Memories of May

As Rodgers and Hammerstein so succinctly put it, “June is bustin’ out all over”. Indeed, much of the garden is now a dazzling display of glorious technicolour. But this month has a lot to live up to. Let’s not forget the slightly more subtle splendours of May. Here are my highlights, re-lived in pictures.

Garden, early May

My garden in early May

Delicate tree blossom …

Apple tree blossom

A young apple tree smothered in delicate pink blossom, hinting at the abundant autumnal harvest to follow

Hawthorn tree covered in blossom

The only large tree in the garden, a mature hawthorn, smothered in frothy white blossom

Blue tit in hawthorn tree

Nesting blue tits made the most of an abundance of insects amongst the milky white petals

The last of the Spring bulbs …

Red tulips

Guaranteed to make an impact: vibrant red tulips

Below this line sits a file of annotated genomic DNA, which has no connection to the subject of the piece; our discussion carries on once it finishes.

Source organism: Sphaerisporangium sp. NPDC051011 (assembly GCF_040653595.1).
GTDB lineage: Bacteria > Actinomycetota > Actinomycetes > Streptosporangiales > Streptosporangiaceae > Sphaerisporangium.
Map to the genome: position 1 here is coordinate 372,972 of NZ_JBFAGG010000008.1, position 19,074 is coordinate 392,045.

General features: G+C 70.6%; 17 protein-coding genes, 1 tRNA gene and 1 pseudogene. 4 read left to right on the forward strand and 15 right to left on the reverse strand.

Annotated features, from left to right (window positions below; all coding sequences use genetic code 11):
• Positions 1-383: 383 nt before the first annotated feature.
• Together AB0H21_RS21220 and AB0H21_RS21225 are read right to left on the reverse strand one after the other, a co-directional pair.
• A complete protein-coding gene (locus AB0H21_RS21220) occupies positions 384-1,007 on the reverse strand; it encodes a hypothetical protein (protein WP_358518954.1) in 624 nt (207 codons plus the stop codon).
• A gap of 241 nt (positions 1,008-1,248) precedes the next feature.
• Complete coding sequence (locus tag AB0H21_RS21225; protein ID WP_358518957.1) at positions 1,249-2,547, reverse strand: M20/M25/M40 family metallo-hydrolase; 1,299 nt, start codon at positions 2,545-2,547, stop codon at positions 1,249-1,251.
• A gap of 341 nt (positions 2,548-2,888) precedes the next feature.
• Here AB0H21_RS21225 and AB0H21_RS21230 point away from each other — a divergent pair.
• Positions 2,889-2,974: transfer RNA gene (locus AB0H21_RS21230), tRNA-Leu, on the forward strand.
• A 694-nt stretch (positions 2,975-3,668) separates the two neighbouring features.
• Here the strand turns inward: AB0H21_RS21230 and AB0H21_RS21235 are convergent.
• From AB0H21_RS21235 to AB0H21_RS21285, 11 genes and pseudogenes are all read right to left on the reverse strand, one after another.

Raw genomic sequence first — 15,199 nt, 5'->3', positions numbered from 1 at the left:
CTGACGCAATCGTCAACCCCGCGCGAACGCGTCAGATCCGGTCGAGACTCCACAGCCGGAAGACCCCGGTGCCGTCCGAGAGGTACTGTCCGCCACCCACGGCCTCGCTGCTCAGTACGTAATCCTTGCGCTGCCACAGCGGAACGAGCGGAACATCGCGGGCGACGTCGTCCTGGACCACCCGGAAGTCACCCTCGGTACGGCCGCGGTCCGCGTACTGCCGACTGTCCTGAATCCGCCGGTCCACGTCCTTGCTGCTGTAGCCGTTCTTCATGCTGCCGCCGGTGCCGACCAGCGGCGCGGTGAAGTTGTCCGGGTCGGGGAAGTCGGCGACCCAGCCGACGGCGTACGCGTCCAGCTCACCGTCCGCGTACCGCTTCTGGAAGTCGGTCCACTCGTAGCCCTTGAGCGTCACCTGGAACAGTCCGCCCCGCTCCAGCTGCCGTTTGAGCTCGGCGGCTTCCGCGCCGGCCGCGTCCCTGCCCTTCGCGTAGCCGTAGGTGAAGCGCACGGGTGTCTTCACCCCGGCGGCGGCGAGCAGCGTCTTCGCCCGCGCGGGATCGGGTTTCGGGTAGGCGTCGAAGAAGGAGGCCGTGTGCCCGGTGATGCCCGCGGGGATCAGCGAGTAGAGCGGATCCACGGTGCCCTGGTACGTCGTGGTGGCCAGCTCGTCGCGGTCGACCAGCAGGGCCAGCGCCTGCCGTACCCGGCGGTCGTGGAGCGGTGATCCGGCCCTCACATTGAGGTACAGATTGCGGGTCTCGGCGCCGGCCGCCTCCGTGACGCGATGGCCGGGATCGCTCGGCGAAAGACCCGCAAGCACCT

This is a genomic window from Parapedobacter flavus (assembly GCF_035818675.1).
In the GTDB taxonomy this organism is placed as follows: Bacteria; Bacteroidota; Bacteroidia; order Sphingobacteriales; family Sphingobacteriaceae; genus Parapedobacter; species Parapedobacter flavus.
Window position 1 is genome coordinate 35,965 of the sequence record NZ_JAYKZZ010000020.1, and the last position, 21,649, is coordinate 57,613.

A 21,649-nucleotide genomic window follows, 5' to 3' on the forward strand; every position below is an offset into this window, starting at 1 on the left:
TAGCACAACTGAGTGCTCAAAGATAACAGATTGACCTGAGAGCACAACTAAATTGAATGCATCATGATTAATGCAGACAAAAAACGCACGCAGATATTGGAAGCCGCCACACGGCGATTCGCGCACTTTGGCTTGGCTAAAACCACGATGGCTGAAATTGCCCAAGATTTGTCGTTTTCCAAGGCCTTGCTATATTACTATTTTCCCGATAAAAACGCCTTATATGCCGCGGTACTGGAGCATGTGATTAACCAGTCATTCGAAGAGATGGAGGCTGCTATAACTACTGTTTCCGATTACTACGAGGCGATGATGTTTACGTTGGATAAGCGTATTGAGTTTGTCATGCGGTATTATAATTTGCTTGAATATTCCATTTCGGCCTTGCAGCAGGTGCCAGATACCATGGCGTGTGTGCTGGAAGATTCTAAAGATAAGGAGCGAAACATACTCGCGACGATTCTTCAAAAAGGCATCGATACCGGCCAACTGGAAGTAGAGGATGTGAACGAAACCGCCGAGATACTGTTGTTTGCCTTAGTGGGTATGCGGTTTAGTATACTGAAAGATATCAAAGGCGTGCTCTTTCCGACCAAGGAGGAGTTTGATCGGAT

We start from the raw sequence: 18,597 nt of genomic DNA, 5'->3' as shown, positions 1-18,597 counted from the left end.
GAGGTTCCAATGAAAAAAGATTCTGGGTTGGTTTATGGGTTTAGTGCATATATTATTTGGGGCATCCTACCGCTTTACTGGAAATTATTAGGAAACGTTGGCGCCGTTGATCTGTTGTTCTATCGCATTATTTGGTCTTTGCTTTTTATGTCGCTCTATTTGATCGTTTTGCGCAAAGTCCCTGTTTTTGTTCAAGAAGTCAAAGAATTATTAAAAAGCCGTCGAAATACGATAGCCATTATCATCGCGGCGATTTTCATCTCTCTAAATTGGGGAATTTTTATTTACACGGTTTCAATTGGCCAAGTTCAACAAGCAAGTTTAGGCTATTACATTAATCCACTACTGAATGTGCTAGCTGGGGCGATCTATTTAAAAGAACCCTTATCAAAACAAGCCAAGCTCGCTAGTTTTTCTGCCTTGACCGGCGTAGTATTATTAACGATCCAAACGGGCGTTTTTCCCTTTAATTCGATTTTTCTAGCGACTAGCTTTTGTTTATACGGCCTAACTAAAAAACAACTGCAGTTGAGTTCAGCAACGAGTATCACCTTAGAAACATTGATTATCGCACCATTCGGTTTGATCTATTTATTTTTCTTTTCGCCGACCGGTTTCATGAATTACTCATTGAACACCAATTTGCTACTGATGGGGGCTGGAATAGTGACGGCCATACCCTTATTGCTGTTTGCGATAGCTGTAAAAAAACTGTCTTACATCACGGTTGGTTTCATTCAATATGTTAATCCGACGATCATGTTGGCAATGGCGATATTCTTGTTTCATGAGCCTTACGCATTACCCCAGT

Bluebell

Rather less showy, but no less resplendent, bluebells added a touch of quietly under-stated class

New growth in shady areas …

Emerging hosta

Down at the shady end of the garden, hostas started sprouting …

Unfolding fern

… and ferns unfolded

The attractive early foliage of shrubs …

Pieris Forest Flame

The spirited new growth of Pieris ‘Forest Flame’ escaped the frosts this year

Cotinus smoke tree

The first leaves of this Cotinus ‘smoke tree’ glowed like embers in the Spring sunshine

In the vegetable garden …

Chives in flower

The chives were starting to bloom in the herb bed

Strawberry flowers

And there were signs of sweet things to come in the strawberry patch

In the pond …

Spring proliferation of lily pads

A proliferation of lily pads across the surface sheltered the fish from the attentions of a visiting heron

And last but by no means least, the Spring-flowering perennials …

Centaurea montana

Clumps of Centaurea montana (Great blue-bottle) were the first to emerge

Early perennials - lupin and geranium

Swiftly followed by glorious spires of lupins and ebullient mounds of Johnson’s Blue geraniums

Aquilegia

Up popped the self-seeding aquilegia, usually at the base of another perennial(!), but they were forgiven when their nodding granny bonnets began to emerge

Foxglove

And my absolute favourite, towering over the other border plants, a fanfare of trumpeting foxgloves to take us into June

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